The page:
For ages, mindfulness has been the cure for anger, anxiety, and other negative emotions for people around the world. The most notable benefits of having a more positive outlook that includes compassion, empathy, and forgiveness, are now being expanded on by researchers and have grown to include health benefits for a whole range of physical and mental issues. What we can now say with confidence is that more than good vibes there is hard science behind mindfulness.
This is a great time for those interested in mindfulness, just look at some of the recent headlines:
Mindful moments bring stress relief
Mindfulness Therapy Might Help Veterans With Combat-Related Post-Traumatic Stress Disorder
Mindfulness in the workplace on the rise
Mindfulness at School Reduces Depression-Related Symptoms in Adolescents
Evidence Supports Health Benefits of 'Mindfulness-Based Practices'
Anyone who practices the techniques already knows the good it can bring into our lives, but what is changing is the scientific foundation is being laid with results validated in empirical studies.
Recently, the science behind mindfulness was been laid out in a new model by researchers at Brigham and Woman’s Hospital (BWH). They sought to create a description of the different cognitive dimensions involved, and found that there is a whole range of complex mechanisms involved in the state of being mindful.
What that means is mindfulness is not the goal, but instead an end result. A person needs to first find the intention and motivation for becoming mindful, and when this is sincere it is followed by a growing awareness of one’s bad habits. Once this is set in motion a person can begin regulating their behavior, and taming themselves, with the end result of becoming less emotionally reactive, and finding the ability to recover faster from negative emotions.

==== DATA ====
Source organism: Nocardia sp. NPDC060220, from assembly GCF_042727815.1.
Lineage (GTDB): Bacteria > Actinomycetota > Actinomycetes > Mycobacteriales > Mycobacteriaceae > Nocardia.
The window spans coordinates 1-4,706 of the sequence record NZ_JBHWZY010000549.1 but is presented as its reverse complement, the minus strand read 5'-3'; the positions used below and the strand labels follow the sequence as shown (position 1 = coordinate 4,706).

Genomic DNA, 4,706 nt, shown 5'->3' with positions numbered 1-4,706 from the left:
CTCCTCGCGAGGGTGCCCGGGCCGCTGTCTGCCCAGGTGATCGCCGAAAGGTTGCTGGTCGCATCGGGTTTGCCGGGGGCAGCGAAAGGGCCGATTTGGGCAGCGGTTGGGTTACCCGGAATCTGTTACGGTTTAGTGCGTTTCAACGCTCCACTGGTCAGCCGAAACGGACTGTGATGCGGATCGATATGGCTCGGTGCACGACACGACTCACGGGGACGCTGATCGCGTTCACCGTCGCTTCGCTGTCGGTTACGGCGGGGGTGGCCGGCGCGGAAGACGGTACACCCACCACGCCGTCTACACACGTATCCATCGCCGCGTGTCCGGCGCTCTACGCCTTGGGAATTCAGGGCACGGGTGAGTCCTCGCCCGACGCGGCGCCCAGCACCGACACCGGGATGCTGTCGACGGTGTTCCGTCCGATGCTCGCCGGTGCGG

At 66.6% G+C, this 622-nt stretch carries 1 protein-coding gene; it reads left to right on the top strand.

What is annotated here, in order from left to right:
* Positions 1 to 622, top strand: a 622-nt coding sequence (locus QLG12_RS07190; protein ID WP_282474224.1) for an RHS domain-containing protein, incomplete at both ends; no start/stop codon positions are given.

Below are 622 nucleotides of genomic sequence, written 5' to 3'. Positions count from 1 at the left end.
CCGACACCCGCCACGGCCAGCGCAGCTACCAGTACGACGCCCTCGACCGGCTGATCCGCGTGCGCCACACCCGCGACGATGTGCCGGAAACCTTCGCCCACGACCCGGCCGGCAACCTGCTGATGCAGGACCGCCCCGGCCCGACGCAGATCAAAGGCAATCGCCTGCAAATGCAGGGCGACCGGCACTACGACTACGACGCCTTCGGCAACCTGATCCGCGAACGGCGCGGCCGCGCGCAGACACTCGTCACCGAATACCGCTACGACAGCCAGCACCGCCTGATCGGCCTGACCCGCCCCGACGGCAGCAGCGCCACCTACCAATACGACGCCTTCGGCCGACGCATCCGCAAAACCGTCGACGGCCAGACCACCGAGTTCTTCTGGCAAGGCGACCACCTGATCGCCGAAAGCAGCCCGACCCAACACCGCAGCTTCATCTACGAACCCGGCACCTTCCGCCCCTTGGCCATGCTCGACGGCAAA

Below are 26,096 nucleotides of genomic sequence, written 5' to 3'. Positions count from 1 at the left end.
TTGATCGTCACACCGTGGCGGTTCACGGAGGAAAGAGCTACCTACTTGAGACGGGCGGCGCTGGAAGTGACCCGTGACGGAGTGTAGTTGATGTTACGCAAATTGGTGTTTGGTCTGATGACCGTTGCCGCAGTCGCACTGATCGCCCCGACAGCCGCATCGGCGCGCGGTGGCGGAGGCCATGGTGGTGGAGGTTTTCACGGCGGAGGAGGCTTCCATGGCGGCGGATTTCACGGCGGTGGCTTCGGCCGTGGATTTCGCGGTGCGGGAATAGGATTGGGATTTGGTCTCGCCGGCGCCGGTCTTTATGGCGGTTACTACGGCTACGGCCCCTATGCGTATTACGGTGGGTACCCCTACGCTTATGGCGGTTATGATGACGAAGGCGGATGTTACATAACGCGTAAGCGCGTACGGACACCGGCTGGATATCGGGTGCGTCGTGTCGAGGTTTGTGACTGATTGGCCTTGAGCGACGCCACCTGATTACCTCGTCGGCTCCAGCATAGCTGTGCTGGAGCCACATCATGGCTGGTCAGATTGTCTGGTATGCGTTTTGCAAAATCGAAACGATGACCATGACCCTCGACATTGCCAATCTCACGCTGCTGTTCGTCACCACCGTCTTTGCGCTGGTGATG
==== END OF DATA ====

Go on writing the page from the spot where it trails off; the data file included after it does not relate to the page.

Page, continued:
Through continued practice, the person can develop a psychological distance from any negative thoughts and can inhibit natural impulses that constantly fuel bad habits,
David Vago, PhD, BWH Functional Neuroimaging Laboratory, Department of Psychiatry, and lead study author.
One of the findings of the study was that there are six active mechanisms in the brain during mindfulness practice:
- intention and motivation
- attention regulation
- emotion regulation
- extinction and reconsolidation
- pro-social behavior
- non-attachment and de-centering
And that it is these processes working in combination that form that state we call mindful.
The study authors also noted that this behavior reduces biases, our attachments to things we like, and aversions to things we don't like.
The result of practice is a new You with a new multidimensional skill set for reducing biases in one's internal and external experience and sustaining a healthy mind
Overall what we are seeing is that as awareness grows in the general public, serious attention is being focused on understanding not just what mindfulness is, but also how is can be fostered and developed in people both young and old.
Perhaps, in years to come, the studies we’ll be reading will instead be talking about the benefits being seen from the results of mindfulness programs having been introduced into the public health and education curricula. With each passing day it becomes harder to argue against the benefits of helping people find a better way of life by living more at peace in their own brains.
This new model of mindfulness was published in the October 25, 2012 issue of Frontiers in Human Neuroscience, and was presented to The Dalai Lama in a private meeting, entitled "Mind and Life XXIV: Latest Findings in Contemplative Neuroscience."